And I’m sick of hearing how we’re ripping people off in the grocery stores and still expecting a big hand-out in the pending (still, yet) Farm Bill. Can’t anyone get it across to the media that most of that money goes for food stamps? [More]
Note the tone and the similar voices now appearing almost daily. Farmers are angry at fingers being pointed to them. But as I have been trying to point out for a while now, we have built much of our public relations image on the concept of farmers being the reason for cheap food.
So, when you take consumers in a recession (likely), food inflation, windfall farm profits, and a firm belief we instilled that we are the reason for food prices, what other conclusion should consumers come up with for their grocery bill? Even if it is not true, we have aligned these dots too close not to be connected. And face it, where is the money we are hauling in coming from?
But wait - I'm still not to my main point. Instead of calmly and quietly reassuring our customers we will keep the grain coming, we're getting fired up to lash back. With our bank accounts bulging, I had to ask why.
Then I saw this political post with some perceptive words from a guy I almost never agree with, Rush Limbaugh.
I watched some of Reverend Wright this morning at the National Press Club. It seems obvious to me that he's doing everything he can to wipe out Obama's candidacy, and I'll tell you why I think it is. I think that people like Reverend Wright -- and I think there are a lot of other race business hustlers out there, by the way, who think this -- really upset that if a black candidate is elected president, that they're going to be somehow diminished in their task, at keeping everybody in their flocks all revved up and angry about the ages old sin of slavery and the ongoing discrimination.I think Rush is right, and I think that same fear - loss of victimhood - now grips many producers. We have built our lives around being deserving victims of cruel circumstance and now the numbers are showing just the opposite.
So it appears to me, if you look at Reverend Wright, listen to what he says and analyze it from the context or perspective of what's best for him, which is clearly all he's interested in, what's best for him is that if Obama loses, because then it's easy for him to say, "See, the white power structure doesn't want a black man to rise to the pinnacle of power in the United States of America."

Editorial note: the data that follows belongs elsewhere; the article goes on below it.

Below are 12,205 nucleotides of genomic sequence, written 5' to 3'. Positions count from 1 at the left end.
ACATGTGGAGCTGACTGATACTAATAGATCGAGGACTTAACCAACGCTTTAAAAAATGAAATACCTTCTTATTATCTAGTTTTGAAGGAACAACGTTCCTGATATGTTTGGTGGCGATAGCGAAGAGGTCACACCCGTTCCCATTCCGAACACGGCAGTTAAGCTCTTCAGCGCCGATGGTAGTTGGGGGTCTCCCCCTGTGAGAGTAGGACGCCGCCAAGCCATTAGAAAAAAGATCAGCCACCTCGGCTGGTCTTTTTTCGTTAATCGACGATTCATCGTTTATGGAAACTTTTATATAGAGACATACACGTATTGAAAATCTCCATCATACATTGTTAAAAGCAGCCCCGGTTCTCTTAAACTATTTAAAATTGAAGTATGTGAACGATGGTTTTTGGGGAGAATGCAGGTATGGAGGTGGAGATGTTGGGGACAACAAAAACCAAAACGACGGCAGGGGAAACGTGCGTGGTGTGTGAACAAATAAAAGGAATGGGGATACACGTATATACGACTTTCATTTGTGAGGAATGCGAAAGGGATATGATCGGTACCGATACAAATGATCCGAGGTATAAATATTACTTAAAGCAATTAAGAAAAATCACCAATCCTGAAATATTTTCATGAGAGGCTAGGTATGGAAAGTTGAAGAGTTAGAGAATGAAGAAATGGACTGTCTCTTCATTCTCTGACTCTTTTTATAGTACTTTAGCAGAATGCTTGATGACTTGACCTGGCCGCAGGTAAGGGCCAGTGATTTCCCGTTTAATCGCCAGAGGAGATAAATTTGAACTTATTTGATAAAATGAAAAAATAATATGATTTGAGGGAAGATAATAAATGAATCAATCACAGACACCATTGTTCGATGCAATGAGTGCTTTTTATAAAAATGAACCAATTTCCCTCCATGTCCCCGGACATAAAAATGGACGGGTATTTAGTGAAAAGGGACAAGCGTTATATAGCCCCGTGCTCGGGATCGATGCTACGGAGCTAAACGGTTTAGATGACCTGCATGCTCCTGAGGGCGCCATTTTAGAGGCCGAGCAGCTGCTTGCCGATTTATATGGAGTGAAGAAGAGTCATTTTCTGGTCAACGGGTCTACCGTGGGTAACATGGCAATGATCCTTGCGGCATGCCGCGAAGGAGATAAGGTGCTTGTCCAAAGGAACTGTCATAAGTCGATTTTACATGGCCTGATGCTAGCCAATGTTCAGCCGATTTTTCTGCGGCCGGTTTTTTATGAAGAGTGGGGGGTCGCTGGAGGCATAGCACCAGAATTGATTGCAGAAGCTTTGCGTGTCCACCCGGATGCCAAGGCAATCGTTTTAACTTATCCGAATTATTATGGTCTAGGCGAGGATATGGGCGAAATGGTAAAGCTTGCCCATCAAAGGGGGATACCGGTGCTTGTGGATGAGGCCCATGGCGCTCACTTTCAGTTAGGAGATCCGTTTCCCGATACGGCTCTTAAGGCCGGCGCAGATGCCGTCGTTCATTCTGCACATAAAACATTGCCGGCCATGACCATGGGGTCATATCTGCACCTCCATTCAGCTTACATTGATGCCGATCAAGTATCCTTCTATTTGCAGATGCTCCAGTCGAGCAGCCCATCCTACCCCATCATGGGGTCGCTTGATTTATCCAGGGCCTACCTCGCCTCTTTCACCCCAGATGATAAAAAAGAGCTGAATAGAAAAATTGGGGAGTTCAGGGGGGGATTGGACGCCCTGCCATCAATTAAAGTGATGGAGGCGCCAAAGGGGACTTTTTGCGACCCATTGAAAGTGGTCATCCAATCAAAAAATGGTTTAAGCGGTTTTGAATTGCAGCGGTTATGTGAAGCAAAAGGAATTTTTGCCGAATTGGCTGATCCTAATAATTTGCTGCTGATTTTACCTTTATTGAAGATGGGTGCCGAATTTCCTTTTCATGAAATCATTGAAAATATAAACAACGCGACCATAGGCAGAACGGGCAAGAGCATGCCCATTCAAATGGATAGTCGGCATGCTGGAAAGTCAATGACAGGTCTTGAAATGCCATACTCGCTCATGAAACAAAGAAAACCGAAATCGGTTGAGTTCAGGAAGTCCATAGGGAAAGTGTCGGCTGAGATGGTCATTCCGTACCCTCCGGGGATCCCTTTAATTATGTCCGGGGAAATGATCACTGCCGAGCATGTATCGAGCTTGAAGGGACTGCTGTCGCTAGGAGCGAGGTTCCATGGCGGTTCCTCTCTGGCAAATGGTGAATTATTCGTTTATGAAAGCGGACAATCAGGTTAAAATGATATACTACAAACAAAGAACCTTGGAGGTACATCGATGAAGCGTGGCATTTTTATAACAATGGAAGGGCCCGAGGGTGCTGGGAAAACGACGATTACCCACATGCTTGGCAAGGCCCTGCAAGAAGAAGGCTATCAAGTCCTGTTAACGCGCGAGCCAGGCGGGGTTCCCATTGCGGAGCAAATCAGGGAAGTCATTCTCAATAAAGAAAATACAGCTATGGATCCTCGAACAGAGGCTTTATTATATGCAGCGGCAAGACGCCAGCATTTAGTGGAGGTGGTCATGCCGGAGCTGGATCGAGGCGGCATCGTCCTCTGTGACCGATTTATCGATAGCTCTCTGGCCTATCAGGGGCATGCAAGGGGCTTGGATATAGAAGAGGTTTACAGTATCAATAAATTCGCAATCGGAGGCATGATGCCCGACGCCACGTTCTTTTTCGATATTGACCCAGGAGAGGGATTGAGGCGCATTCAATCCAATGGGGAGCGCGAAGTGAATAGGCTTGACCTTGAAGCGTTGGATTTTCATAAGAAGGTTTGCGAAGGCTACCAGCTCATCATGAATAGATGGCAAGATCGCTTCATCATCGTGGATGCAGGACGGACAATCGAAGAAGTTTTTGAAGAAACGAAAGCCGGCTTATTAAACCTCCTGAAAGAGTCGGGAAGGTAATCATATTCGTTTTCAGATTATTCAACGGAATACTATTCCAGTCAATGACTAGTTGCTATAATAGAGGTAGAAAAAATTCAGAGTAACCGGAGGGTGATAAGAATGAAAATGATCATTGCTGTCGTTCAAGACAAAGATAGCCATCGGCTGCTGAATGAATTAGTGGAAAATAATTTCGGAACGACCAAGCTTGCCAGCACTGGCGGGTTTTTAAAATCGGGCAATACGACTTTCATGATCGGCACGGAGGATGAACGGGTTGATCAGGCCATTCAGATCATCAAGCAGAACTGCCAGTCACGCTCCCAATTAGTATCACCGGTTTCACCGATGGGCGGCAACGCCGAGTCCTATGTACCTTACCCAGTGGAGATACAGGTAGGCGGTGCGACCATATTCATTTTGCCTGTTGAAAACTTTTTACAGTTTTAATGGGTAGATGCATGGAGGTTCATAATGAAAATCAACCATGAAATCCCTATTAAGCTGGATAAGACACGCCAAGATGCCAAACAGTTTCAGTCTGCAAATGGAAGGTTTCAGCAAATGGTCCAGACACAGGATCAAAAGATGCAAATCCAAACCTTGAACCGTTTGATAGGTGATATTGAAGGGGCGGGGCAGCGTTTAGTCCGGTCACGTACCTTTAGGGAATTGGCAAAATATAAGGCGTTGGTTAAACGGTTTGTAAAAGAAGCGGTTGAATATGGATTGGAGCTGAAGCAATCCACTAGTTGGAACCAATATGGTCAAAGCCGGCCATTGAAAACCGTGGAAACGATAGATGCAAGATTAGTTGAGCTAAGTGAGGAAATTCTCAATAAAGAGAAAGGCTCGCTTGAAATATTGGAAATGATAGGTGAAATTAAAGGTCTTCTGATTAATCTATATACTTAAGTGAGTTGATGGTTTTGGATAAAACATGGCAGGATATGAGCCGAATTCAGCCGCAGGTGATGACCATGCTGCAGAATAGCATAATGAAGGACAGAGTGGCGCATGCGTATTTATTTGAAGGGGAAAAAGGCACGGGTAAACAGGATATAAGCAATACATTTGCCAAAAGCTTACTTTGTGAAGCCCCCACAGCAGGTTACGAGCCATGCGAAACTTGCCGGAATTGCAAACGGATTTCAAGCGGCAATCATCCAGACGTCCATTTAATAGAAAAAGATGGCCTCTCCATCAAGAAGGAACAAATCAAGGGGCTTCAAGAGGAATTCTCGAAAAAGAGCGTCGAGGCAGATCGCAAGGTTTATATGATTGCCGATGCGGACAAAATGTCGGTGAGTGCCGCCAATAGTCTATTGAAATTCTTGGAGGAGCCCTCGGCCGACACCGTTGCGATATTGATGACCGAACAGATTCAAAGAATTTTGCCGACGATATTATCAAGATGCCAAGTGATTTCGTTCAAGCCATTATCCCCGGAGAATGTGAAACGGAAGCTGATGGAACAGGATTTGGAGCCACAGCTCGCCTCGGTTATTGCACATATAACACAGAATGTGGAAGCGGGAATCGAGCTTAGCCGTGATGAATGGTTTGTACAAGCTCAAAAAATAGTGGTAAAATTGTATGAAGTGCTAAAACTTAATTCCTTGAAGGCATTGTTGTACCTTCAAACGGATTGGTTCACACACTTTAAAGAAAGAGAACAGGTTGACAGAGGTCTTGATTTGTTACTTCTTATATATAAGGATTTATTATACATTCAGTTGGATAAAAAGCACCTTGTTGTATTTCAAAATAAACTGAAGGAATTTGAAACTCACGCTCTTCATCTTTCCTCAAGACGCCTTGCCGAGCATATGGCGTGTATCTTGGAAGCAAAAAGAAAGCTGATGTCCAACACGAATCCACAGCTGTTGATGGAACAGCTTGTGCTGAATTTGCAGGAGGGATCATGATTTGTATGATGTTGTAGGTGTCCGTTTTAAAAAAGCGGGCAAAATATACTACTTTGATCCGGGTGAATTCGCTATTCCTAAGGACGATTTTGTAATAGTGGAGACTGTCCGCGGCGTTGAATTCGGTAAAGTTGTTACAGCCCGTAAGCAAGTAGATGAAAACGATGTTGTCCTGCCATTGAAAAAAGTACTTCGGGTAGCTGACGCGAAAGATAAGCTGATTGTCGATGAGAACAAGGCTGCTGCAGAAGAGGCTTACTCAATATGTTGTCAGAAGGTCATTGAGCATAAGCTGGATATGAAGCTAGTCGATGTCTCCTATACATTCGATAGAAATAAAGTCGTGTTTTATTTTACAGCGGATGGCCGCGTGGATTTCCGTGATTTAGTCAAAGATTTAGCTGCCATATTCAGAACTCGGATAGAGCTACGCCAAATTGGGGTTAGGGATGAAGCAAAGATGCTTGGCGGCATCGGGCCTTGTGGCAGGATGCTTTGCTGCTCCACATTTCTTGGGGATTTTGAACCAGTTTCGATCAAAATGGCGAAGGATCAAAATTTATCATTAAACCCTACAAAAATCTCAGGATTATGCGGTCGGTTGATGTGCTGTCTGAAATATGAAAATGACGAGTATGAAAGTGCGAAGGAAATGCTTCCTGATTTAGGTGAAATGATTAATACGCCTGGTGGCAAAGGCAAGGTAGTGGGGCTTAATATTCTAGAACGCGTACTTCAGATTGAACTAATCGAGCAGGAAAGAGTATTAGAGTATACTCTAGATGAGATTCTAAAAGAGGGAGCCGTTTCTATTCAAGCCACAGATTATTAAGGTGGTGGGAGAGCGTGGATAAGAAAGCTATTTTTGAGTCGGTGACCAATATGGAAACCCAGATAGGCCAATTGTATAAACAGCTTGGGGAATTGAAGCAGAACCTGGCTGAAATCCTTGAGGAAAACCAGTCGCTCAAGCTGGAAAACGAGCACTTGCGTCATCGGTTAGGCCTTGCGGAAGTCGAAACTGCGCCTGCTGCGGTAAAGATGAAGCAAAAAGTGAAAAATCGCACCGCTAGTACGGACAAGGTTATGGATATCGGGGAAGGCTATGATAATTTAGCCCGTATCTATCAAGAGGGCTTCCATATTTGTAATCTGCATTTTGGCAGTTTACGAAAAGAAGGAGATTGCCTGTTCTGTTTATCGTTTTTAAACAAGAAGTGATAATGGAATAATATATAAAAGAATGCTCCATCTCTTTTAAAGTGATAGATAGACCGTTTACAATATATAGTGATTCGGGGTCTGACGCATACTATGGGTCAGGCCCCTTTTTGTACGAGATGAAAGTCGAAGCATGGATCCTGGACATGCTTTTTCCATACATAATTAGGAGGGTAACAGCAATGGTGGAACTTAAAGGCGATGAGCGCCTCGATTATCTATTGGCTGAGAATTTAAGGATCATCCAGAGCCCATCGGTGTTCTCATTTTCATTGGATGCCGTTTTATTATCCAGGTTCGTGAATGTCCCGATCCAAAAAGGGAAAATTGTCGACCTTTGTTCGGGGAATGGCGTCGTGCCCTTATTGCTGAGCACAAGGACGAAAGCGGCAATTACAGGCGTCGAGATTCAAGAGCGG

It would certainly fuel Reverend Wright's future and continue to help him raise money and keep people whipped up into a frenzy. He's not helpful. Whatever he thinks he's doing, it is not helpful to Barack Obama. [More, via Andrew Sullivan]
If the possibility of black (I think that term is back in the acceptable column now) president undermines the moral authority of demagogues who blame every problem on racial discrimination, the eye-popping profits on grain farms certainly robs us of the right to claim an entitlement by virtue of economic discrimination.
The emergence of BTO's are another slap in our "oppressed" faces. Not only do these guys not look like victims, they are clearly wolves in subsidy-sheep's clothing. More outrage ensues, and the outcry carries a similar ring.
Victimhood is a powerful mindset, allowing us to shrug off personal accountability for our lives. And just like Bill Crosby has been setting African-American teeth on edge with his dismissal of racial victimhood in favor of individual (and especially parental) responsibility, the financial reality farm profits could force producers to admit they are not all that oppressed.
The voices from our farms, I believe, are not so much about unfairness and economics as the fear of having to build a whole new world picture where we are fully functioning citizens with equal advantages and disadvantages.